fwiw,


Jeff Livingston
 

Bob Jewett

AZB Osmium Member
Staff member
Gold Member
Silver Member
I'd like to thank all those who have helped me here. But I think I'm done.
I looked over the whole thread here, and I didn't see anywhere that you had someone look at your fundamentals/mechanics. Have you looked at yourself on video? Do you know what to look for?
 

dquarasr

Registered
I looked over the whole thread here, and I didn't see anywhere that you had someone look at your fundamentals/mechanics. Have you looked at yourself on video? Do you know what to look for?
I like to think I do. :) Yes, I've recorded myself. I eliminated a tendency to have my elbow move out during my stroke. I've minimized elbow drop (although I've left a little bit, what I consider acceptable). I have verified I am stroking straight and lining up.

I suppose I could use some critique on head position but again, I've tried very square, cue centered under my nose; cue under my vision center (just left of the bridge of my nose); cue centered under my dominant left eye; head somewhat canted to facilitate having the cue more easily near my vision center (I broke my neck in 2010).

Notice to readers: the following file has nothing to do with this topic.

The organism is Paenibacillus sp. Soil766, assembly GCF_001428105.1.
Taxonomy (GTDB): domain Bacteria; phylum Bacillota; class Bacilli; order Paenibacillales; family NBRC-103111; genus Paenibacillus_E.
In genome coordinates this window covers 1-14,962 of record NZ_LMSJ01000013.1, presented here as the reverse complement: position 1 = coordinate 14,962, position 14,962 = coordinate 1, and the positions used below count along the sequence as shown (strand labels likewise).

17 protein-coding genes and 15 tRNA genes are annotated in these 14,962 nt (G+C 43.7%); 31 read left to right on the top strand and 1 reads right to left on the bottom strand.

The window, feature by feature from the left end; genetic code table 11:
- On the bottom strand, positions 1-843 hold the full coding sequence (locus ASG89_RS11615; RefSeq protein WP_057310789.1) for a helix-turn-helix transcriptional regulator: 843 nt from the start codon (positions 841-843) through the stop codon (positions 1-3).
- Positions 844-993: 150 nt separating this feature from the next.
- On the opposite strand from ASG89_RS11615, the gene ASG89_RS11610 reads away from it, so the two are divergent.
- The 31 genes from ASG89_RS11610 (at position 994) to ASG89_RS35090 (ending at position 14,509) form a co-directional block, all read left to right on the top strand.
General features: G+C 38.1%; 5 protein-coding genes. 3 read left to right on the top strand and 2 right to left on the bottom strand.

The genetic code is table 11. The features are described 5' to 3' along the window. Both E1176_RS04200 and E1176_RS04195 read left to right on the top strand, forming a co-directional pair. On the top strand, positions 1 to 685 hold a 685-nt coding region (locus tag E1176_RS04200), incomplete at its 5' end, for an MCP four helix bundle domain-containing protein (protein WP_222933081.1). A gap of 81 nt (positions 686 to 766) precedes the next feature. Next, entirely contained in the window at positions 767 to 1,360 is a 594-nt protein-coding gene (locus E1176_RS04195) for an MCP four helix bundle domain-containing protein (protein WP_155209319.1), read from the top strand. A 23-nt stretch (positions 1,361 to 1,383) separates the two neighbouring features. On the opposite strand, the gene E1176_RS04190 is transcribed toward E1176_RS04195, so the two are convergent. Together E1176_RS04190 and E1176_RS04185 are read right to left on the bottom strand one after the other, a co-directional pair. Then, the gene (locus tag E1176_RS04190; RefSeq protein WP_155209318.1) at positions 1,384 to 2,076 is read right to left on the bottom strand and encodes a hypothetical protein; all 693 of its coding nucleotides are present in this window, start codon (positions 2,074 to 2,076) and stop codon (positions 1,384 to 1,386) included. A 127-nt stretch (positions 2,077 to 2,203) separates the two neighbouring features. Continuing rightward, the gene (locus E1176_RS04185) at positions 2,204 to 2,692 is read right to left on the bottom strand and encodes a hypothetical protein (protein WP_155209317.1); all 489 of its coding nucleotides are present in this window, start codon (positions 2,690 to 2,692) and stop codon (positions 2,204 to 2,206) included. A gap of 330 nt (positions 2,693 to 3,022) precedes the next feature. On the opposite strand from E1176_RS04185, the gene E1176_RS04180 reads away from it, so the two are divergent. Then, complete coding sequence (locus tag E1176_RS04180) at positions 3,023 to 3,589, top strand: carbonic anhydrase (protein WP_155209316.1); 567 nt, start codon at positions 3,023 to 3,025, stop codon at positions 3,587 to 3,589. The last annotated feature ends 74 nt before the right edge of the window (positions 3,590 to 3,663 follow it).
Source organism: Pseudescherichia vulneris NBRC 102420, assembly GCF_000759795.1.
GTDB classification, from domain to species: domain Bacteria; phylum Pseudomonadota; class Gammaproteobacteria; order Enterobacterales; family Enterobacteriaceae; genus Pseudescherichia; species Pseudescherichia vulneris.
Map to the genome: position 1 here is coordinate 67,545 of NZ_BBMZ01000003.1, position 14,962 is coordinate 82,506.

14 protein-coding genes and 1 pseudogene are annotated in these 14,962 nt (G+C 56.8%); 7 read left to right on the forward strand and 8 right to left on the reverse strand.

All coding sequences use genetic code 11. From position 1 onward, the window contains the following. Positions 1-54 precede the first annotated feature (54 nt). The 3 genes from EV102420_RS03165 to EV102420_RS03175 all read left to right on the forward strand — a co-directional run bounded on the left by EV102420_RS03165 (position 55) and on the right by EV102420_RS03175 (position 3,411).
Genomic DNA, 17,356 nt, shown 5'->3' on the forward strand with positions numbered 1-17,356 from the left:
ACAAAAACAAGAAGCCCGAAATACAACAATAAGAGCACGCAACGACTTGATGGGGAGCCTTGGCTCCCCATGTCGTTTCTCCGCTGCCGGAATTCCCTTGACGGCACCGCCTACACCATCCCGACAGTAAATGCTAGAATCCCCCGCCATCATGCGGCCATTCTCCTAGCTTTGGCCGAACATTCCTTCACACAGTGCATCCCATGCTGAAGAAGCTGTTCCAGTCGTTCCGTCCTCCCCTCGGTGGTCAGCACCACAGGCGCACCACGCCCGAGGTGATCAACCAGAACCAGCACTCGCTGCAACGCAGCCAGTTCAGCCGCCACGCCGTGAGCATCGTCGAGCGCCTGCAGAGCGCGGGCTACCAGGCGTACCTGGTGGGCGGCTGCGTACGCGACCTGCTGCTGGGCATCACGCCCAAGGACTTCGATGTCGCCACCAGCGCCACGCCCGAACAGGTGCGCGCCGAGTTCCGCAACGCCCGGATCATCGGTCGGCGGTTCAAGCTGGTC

Nothing has worked consistently for potting balls.

Oh, and I can miss them both left and right, and I rarely use anything but center ball, so I'm pretty sure misses are not caused by CIT, or SIT, or squirt/swerve.

I obviously need a coach. But I've been quoted some rather hefty fees from highly effective and accomplished instructors here. I'm not sure I want to invest that much $ in getting better (take that for what it says). I've been trying to arrange some casual settings with some better players locally, who volunteer doing clinics. So far haven't been able to hook up with any.
 

Bob Jewett

AZB Osmium Member
Staff member
Gold Member
Silver Member
... I obviously need a coach. But I've been quoted some rather hefty fees from highly effective and accomplished instructors here. ...
You can get a competent instructor to video record you and give you ways to improve your weak points for under $100 for a two-hour session. That should be more than long enough to do the evaluation and figure out recommendations that might work for you. That is cheap compared to how much effort you have already put into your game without guidance.

Whether there is an instructor near you that wouldn't require travel from one of you is another matter. If you travel for other reasons, that opens up other possible options.
 

dquarasr

Registered
I found that so many "errors" in my stance and setup were related to my eyes and head not being in the right place. Once I stopped worrying about the exact placement of my feet and instead worried only about the exact placement of my eyes, my game improved. And I suspect that everything else (foot placement, elbow position, grip, etc.) started falling into place naturally.